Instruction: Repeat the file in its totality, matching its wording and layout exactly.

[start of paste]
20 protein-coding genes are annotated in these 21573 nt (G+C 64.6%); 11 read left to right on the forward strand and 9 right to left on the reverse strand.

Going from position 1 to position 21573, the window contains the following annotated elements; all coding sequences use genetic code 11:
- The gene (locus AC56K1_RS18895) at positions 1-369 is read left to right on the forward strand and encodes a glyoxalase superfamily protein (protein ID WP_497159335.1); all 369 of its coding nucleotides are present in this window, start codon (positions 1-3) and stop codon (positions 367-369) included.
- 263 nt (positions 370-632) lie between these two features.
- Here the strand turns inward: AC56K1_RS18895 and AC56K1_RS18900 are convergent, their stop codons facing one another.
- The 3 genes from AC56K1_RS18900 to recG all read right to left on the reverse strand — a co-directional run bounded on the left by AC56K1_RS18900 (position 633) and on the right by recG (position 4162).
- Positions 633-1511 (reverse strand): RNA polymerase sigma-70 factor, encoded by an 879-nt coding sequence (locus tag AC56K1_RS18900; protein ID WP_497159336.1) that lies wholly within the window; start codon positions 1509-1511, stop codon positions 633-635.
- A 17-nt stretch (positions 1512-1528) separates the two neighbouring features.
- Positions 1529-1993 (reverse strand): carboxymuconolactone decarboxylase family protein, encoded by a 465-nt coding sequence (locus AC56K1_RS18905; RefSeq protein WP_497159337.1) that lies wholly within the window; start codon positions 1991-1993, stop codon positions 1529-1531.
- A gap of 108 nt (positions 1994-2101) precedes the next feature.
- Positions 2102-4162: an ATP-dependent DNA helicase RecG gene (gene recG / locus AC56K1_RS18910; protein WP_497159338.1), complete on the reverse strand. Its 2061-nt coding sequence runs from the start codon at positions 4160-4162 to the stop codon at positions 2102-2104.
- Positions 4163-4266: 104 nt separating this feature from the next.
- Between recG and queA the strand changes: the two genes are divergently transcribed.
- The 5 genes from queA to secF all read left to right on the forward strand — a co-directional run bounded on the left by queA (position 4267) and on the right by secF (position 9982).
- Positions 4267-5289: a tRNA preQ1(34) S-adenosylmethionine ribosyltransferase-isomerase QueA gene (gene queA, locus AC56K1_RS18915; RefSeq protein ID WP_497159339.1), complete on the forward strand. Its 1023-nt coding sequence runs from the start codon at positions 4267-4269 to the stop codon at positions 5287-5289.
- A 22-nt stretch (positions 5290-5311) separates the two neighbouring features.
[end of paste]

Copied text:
20 protein-coding genes are annotated in these 21573 nt (G+C 64.6%); 11 read left to right on the forward strand and 9 right to left on the reverse strand.

Going from position 1 to position 21573, the window contains the following annotated elements; all coding sequences use genetic code 11:
- The gene (locus AC56K1_RS18895) at positions 1-369 is read left to right on the forward strand and encodes a glyoxalase superfamily protein (protein ID WP_497159335.1); all 369 of its coding nucleotides are present in this window, start codon (positions 1-3) and stop codon (positions 367-369) included.
- 263 nt (positions 370-632) lie between these two features.
- Here the strand turns inward: AC56K1_RS18895 and AC56K1_RS18900 are convergent, their stop codons facing one another.
- The 3 genes from AC56K1_RS18900 to recG all read right to left on the reverse strand — a co-directional run bounded on the left by AC56K1_RS18900 (position 633) and on the right by recG (position 4162).
- Positions 633-1511 (reverse strand): RNA polymerase sigma-70 factor, encoded by an 879-nt coding sequence (locus tag AC56K1_RS18900; protein ID WP_497159336.1) that lies wholly within the window; start codon positions 1509-1511, stop codon positions 633-635.
- A 17-nt stretch (positions 1512-1528) separates the two neighbouring features.
- Positions 1529-1993 (reverse strand): carboxymuconolactone decarboxylase family protein, encoded by a 465-nt coding sequence (locus AC56K1_RS18905; RefSeq protein WP_497159337.1) that lies wholly within the window; start codon positions 1991-1993, stop codon positions 1529-1531.
- A gap of 108 nt (positions 1994-2101) precedes the next feature.
- Positions 2102-4162: an ATP-dependent DNA helicase RecG gene (gene recG / locus AC56K1_RS18910; protein WP_497159338.1), complete on the reverse strand. Its 2061-nt coding sequence runs from the start codon at positions 4160-4162 to the stop codon at positions 2102-2104.
- Positions 4163-4266: 104 nt separating this feature from the next.
- Between recG and queA the strand changes: the two genes are divergently transcribed.
- The 5 genes from queA to secF all read left to right on the forward strand — a co-directional run bounded on the left by queA (position 4267) and on the right by secF (position 9982).
- Positions 4267-5289: a tRNA preQ1(34) S-adenosylmethionine ribosyltransferase-isomerase QueA gene (gene queA, locus AC56K1_RS18915; RefSeq protein ID WP_497159339.1), complete on the forward strand. Its 1023-nt coding sequence runs from the start codon at positions 4267-4269 to the stop codon at positions 5287-5289.
- A 22-nt stretch (positions 5290-5311) separates the two neighbouring features.